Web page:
• Salmon-Tomato Aspic


A Throwback Recipe From My Childhood

When Grandma Zimmern entertained, she made small Pepperidge Farm bread circles, spread them with butter and topped each with a curled anchovy. That was her idea of fancy. Once a year, as a prelude to her main course, she would send one of these salmon-tomato aspics out, to the delight of the cheering Zimmern family. Now this kind of dish is old-school in every sense, but I swear it is making a comeback, and you should get on the bandwagon before you are labeled a culinary poseur by all of your friends.

Salmon-Tomato Aspic

Servings: 6

Total: 40 minutes, plus overnight chilling


  • One 28-ounce can chopped tomatoes
  • 1 onion, coarsely chopped
  • 1 lemon, thinly sliced
  • 1 tablespoon sugar
  • 6 black peppercorns
  • 6 whole cloves
  • 1 bay leaf
  • 1 tablespoon vinegar
  • Salt
  • 2 envelopes unflavored powdered gelatin
  • 1/2 cup hot chicken stock or low-sodium broth
  • 6 large hard-cooked eggs, sliced 1/3 inch thick
  • 1/4 cup pimiento-stuffed green olives, thinly sliced crosswise
  • 1   1/2 pounds skinless poached salmon, flaked


In a medium saucepan, combine the tomatoes and their juices with the onion, lemon, sugar, peppercorns, cloves and bay leaf and bring to a boil over moderately high heat. Cover and simmer over moderately low heat for 20 minutes.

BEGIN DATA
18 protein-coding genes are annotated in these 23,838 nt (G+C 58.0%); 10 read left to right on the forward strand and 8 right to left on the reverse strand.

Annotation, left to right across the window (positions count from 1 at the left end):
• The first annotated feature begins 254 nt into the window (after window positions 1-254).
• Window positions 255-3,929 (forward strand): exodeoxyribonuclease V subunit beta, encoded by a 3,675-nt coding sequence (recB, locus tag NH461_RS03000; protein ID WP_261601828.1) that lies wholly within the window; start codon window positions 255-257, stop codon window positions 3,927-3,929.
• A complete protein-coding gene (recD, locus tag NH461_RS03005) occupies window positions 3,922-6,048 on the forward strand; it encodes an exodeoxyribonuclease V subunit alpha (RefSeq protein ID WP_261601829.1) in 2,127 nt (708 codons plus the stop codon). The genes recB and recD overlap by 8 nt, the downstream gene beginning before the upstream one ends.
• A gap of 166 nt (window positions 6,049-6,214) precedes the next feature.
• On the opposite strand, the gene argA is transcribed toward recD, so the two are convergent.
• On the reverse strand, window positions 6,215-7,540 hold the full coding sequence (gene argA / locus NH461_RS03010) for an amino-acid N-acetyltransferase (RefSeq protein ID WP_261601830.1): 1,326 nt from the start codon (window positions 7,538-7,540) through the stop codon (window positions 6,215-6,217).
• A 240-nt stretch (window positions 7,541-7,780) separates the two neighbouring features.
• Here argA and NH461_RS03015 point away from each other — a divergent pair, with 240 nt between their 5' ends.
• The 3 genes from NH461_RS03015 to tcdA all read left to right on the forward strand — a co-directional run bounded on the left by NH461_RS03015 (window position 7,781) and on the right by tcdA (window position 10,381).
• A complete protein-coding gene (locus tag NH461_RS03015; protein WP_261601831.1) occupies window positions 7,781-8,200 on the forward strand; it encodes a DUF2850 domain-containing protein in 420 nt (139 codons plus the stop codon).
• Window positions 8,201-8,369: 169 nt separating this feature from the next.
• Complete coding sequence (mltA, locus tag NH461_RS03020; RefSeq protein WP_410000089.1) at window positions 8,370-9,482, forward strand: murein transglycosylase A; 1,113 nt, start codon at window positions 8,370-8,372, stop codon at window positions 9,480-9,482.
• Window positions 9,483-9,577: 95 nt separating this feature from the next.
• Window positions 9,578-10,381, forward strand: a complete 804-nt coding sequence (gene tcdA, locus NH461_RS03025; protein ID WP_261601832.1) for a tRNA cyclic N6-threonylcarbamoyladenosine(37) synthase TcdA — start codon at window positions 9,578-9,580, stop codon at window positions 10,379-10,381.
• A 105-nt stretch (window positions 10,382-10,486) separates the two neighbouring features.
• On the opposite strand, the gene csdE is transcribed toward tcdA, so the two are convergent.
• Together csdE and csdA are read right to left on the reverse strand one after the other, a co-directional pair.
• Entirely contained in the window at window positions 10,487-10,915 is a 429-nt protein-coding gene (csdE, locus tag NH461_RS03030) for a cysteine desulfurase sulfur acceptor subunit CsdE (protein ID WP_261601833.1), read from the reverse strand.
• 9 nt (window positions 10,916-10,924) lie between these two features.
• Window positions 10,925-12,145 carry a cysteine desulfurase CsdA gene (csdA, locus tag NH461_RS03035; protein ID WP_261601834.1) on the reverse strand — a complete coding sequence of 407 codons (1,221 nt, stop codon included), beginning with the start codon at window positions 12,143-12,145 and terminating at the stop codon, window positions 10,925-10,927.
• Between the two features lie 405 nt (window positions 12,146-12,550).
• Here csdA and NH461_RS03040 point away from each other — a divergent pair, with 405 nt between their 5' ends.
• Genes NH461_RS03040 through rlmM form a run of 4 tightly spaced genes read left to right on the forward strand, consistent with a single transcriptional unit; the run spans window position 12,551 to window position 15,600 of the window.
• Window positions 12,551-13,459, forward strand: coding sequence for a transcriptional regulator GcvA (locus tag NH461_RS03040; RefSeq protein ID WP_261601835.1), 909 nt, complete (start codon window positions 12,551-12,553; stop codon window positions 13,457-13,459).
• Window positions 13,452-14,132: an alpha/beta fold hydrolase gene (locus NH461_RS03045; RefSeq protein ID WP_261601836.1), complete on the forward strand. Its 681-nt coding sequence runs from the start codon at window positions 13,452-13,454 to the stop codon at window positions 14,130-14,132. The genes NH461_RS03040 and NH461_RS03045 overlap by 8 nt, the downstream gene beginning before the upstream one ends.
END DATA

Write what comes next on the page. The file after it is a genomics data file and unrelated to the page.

Strain the tomatoes through a fine mesh sieve set over a large heatproof measuring cup, pressing on the solids to extract as much juice as possible; you should have about 1  1/2 cups. Stir in the vinegar and season with salt. Stir the gelatin into the hot stock until completely dissolved. Then whisk the mixture into the hot tomato juice. Let cool.

Line the sides of a nonreactive 9-inch ring mold with the slices of egg, and line the bottom with a ring of sliced olives. Place the mold on a small baking sheet and fill the mold with the flaked salmon, trying to not disturb the eggs and olives. Carefully pour in the tomato juice, filling the mold to the top. Cover with plastic wrap and refrigerate overnight or for at least 12 hours.

Unmold the ring onto a chilled plate, cut into slices and serve.

MAKE AHEAD The aspic can be refrigerated for up to 3 days.

Originally published in Andrew Zimmern’s Kitchen Adventures on foodandwine.com.
Photograph by Stephanie Meyer

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